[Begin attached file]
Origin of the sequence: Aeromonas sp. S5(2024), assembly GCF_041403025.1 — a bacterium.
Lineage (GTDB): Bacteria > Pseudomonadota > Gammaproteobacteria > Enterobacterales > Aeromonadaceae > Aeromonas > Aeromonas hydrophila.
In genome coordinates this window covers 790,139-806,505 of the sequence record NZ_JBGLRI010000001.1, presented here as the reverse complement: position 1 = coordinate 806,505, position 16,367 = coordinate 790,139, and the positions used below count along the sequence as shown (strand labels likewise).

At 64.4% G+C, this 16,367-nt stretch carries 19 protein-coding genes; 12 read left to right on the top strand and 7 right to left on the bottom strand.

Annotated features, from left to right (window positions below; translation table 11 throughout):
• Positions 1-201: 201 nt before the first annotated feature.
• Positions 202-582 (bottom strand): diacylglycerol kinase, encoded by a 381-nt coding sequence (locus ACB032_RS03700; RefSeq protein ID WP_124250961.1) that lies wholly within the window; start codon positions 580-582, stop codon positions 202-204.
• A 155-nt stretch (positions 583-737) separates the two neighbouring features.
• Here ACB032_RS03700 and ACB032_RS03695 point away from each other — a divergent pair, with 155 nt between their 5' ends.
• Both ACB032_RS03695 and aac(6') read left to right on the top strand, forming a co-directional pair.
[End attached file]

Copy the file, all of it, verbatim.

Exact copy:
Origin of the sequence: Aeromonas sp. S5(2024), assembly GCF_041403025.1 — a bacterium.
Lineage (GTDB): Bacteria > Pseudomonadota > Gammaproteobacteria > Enterobacterales > Aeromonadaceae > Aeromonas > Aeromonas hydrophila.
In genome coordinates this window covers 790,139-806,505 of the sequence record NZ_JBGLRI010000001.1, presented here as the reverse complement: position 1 = coordinate 806,505, position 16,367 = coordinate 790,139, and the positions used below count along the sequence as shown (strand labels likewise).

At 64.4% G+C, this 16,367-nt stretch carries 19 protein-coding genes; 12 read left to right on the top strand and 7 right to left on the bottom strand.

Annotated features, from left to right (window positions below; translation table 11 throughout):
• Positions 1-201: 201 nt before the first annotated feature.
• Positions 202-582 (bottom strand): diacylglycerol kinase, encoded by a 381-nt coding sequence (locus ACB032_RS03700; RefSeq protein ID WP_124250961.1) that lies wholly within the window; start codon positions 580-582, stop codon positions 202-204.
• A 155-nt stretch (positions 583-737) separates the two neighbouring features.
• Here ACB032_RS03700 and ACB032_RS03695 point away from each other — a divergent pair, with 155 nt between their 5' ends.
• Both ACB032_RS03695 and aac(6') read left to right on the top strand, forming a co-directional pair.